What Matters to Patients?

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The other day I was talking with a friend about the kind of welcome patients get when they enter a medical setting or interact with caregivers ( I am struggling here with language because I don’t want to use the term “providers” and so am going to go for caregivers, to refer to anyone who gives care to patients). How welcoming are the spaces patients enter? How are they greeted by people who are often their first contact with a system – say a receptionist or nurse, or dental hygienist, or well anyone? My friend and I were talking about the arrangement of office space – do you want, for example, some sort of glassed in setting or semi-walled off space where the office staff are perched and where they greet patients from behind a kind of medical office moat? Does space matter? I think it does and it doesn’t.

Yes, having some chest high wall between you and the office staff can suggest distance. But what is much more important is the affect of the staff who greet the patient. Space plays a factor here but I think what is … Continue reading

Where Has All the Time Gone

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This blogpost is an excerpt of a chapter I wrote in Collaborative Caring: Stories and Reflections on Teamwork in Health Care. a book I co-edited with David L. Feldman and Michael Leonard.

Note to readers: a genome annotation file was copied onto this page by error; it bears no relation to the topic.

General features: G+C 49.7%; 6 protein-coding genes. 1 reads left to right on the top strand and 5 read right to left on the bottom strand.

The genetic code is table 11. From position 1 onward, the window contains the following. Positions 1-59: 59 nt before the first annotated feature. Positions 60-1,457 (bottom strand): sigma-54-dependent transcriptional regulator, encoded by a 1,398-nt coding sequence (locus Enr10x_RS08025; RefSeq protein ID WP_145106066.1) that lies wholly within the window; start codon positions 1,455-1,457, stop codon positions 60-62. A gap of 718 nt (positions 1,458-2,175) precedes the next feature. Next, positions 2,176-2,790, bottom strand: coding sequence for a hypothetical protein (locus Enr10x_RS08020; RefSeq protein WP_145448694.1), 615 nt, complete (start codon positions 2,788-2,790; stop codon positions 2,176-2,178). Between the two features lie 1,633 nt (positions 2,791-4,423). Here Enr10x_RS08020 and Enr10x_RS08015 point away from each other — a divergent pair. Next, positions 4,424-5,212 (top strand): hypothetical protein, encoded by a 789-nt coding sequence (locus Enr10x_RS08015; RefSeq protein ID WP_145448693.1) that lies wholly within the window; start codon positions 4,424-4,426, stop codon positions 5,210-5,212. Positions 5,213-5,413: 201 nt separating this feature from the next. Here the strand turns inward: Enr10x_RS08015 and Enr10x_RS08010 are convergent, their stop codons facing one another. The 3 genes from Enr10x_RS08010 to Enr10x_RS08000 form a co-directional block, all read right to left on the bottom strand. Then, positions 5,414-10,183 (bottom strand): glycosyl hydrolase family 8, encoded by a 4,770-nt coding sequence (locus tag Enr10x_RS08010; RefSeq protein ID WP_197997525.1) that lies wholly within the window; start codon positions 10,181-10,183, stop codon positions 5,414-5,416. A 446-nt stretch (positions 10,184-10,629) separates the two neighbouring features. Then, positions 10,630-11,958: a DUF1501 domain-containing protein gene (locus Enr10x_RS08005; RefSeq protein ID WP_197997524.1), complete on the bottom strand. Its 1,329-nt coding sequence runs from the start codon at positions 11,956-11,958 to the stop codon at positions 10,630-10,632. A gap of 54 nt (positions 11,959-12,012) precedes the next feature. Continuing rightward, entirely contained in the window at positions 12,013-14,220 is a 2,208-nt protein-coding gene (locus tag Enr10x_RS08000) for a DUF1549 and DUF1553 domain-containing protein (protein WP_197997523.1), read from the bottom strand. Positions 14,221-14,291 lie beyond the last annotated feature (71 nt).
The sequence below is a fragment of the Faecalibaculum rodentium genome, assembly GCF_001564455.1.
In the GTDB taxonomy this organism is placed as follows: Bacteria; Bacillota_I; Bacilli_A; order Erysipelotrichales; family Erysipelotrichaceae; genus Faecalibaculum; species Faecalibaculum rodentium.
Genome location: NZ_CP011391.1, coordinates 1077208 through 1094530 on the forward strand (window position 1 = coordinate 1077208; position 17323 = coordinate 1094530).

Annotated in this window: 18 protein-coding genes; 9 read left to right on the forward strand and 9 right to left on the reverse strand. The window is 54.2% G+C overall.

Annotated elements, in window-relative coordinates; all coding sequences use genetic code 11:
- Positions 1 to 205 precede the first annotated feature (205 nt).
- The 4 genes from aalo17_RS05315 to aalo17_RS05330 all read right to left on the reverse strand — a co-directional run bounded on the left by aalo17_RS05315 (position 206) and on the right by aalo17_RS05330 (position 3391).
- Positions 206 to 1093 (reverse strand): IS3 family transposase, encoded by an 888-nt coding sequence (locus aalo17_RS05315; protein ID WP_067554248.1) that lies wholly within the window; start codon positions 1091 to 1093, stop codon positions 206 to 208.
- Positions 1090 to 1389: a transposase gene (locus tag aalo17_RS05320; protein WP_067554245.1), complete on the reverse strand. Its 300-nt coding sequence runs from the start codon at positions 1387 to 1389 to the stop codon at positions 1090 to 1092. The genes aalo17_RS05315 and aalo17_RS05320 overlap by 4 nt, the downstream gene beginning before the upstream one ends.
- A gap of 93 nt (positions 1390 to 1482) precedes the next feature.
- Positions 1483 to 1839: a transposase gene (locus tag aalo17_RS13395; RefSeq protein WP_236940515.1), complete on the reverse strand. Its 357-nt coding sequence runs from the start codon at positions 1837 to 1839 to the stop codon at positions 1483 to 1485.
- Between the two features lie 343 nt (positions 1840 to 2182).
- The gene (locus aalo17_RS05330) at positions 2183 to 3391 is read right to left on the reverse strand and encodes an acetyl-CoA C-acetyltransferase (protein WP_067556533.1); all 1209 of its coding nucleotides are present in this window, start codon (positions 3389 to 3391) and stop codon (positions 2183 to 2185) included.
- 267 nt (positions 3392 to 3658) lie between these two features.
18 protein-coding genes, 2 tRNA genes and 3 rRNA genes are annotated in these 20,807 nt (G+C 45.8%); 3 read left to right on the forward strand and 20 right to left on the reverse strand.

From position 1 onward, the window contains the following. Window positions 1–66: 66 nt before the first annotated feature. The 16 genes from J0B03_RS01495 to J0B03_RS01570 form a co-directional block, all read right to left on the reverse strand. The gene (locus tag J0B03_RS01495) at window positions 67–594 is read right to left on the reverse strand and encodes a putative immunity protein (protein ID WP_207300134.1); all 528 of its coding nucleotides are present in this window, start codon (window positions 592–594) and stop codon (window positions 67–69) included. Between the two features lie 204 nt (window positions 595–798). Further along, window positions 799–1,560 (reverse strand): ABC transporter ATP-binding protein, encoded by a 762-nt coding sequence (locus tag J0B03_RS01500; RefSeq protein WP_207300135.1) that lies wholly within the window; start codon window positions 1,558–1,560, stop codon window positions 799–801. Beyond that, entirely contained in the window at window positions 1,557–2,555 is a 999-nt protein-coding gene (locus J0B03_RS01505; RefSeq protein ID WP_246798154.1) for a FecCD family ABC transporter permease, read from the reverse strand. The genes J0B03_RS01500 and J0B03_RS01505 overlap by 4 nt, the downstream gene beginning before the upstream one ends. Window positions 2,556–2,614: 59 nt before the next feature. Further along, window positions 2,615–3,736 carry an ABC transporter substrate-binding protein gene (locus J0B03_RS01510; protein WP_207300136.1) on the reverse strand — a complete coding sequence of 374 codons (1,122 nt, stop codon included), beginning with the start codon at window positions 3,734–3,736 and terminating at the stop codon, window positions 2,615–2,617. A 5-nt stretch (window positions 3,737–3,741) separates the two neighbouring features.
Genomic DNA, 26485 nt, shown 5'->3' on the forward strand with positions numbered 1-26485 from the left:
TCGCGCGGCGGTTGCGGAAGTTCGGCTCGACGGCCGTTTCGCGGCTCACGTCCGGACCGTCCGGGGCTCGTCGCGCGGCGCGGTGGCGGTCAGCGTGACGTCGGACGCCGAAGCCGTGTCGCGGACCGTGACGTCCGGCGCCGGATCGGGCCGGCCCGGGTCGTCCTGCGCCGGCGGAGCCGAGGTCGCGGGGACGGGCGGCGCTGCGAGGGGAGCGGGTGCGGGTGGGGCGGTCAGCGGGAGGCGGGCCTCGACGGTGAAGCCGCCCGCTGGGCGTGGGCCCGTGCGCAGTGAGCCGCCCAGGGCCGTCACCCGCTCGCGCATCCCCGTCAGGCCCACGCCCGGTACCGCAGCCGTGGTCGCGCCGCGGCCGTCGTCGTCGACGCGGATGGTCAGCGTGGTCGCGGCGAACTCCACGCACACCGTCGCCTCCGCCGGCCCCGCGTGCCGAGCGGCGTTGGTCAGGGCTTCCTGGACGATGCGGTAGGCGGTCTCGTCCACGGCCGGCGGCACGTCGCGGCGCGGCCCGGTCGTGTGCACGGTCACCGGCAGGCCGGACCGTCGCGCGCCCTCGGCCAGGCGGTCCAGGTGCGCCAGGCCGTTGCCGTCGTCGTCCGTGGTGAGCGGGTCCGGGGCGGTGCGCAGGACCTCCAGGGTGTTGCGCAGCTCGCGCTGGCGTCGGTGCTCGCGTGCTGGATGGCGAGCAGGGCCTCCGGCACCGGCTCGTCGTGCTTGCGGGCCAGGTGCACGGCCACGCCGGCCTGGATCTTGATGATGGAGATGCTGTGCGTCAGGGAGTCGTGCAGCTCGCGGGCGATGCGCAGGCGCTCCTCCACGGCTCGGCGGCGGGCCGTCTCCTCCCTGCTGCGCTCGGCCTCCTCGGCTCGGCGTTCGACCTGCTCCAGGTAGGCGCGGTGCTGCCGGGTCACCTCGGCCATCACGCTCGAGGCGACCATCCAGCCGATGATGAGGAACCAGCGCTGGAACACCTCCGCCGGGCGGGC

The other day, I had an amazing experience. I went to see my primary care provider, a physician named Jane Himmelvo, whom I have talked about in an earlier post, to discuss the pesky issue of my elevating blood pressure. As I age, it has gone from lower to higher – like 155/90 sometimes. Problem is, given what I know about healthcare, and a terrible experience I had with a complication following surgery (one that my surgeon tried to blame on me and for which I received no apology, which would have been much appreciated), I have developed white coat hypertension. So whenever anyone takes my blood pressure in a healthcare facility, zoom, it goes way up. Jane and I have been trying to figure out how to get an accurate BP reading and so I have been doing the readings at home.

So I was in Jane’s office to report on the data I had collected. … Continue reading

On Needing More Nurses

staffiingOn May 28, Alexandra R0bbins wrote an Oped for the New York Times entitled “We Need More Nurses.”  Robbins has written a book exploring and promoting the work that nurses do entitled The Nurses: A Year of Secrets, Drama, and Miracles With the Heroes of the Hospital.  Her welcome plea for better/safer nurse staffing comes after a long line of researchers, journalists, and, of course, tens of thousands of nurses have begged local, regional, and national politicians to enact safe staffing laws.  As I have written in my book Safety in Numbers: Nurse-to-Patient Ratios and the Future of Healthcare, every single study of nurse staffing and patient safety documents the fact that more nurses equals safer patients.  That a nurse would be assigned to care for seven to nince patients or 20 who were deemed to have non-life-threatening conditions is — albeit astounding to some — not surprising to those of us who have followed this issue for decades.  Nurses have been begging for help for almost three decades now.  As a recent survey by the Massachusetts Nurses Association once again documents, nurses are terrified by  With the … Continue reading